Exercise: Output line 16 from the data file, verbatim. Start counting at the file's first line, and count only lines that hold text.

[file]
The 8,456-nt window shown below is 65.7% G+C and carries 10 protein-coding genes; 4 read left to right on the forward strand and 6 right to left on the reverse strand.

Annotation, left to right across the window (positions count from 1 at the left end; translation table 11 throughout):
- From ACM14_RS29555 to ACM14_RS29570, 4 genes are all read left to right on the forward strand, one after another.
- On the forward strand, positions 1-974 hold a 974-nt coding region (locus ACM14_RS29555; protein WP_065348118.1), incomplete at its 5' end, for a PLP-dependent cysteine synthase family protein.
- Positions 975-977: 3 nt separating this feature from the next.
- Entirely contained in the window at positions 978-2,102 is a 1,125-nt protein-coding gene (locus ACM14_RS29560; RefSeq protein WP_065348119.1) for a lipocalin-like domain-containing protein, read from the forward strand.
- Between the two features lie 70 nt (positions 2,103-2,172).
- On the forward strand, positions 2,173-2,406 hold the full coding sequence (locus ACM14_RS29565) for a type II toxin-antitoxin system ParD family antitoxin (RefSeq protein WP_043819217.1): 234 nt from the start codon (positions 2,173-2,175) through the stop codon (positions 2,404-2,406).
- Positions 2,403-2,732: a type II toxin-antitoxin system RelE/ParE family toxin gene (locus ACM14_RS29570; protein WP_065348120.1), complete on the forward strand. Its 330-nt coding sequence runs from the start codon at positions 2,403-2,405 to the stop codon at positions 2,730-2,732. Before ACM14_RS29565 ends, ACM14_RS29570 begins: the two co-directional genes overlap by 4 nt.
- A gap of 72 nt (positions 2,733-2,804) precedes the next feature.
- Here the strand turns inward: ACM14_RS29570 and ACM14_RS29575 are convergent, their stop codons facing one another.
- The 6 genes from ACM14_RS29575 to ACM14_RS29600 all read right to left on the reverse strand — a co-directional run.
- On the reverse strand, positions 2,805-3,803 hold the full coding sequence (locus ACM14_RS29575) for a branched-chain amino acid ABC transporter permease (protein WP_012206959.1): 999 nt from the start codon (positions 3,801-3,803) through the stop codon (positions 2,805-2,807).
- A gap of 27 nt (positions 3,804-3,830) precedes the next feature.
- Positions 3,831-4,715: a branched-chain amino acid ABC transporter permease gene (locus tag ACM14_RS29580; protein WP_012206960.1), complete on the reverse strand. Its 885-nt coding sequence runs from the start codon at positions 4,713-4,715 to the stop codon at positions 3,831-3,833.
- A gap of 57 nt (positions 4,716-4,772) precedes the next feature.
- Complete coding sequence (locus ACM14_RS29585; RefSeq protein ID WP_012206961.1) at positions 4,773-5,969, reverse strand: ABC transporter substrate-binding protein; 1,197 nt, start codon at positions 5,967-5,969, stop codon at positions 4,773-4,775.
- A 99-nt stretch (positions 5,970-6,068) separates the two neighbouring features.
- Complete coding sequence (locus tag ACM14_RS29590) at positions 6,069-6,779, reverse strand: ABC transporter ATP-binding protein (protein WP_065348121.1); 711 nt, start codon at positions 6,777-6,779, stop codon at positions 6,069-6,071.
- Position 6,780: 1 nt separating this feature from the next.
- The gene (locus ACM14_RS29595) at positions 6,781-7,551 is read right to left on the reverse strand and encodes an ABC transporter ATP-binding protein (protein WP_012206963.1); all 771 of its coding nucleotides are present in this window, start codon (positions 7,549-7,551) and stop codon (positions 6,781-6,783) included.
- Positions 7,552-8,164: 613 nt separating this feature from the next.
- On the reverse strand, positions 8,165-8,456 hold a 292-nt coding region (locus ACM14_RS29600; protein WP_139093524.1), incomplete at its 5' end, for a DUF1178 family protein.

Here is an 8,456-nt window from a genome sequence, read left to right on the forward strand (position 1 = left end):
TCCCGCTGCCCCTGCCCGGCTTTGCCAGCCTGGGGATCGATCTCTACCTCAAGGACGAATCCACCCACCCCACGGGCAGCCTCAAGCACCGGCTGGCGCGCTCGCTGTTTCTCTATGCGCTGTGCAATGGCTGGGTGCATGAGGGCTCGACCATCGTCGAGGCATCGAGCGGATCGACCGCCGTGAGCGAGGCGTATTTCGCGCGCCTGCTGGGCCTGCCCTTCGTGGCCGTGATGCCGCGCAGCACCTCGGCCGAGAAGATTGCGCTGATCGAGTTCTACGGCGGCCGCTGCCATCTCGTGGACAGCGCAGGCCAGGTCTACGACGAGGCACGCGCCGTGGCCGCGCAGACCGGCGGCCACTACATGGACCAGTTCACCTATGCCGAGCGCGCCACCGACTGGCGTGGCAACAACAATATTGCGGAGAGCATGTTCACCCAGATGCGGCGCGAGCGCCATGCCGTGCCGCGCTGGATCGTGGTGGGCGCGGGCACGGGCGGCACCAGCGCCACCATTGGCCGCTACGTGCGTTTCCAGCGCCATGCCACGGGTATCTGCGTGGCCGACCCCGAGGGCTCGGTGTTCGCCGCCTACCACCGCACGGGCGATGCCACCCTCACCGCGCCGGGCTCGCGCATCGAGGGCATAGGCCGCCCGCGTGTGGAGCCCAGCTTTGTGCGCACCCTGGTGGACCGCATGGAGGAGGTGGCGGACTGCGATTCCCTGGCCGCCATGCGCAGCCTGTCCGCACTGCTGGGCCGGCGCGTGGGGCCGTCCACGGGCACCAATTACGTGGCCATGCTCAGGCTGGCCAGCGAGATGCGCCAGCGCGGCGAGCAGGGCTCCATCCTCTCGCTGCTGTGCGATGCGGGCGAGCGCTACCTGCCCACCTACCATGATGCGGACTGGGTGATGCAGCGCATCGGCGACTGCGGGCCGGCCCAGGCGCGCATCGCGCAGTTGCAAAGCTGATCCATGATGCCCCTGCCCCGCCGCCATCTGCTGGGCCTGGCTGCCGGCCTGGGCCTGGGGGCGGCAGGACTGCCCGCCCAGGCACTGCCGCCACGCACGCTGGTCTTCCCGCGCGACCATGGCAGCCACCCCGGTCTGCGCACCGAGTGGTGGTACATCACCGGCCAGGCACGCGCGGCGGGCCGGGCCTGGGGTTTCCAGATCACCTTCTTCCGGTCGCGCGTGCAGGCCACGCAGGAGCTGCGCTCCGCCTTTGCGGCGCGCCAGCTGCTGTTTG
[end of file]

- A gap of 57 nt (positions 4,716-4,772) precedes the next feature.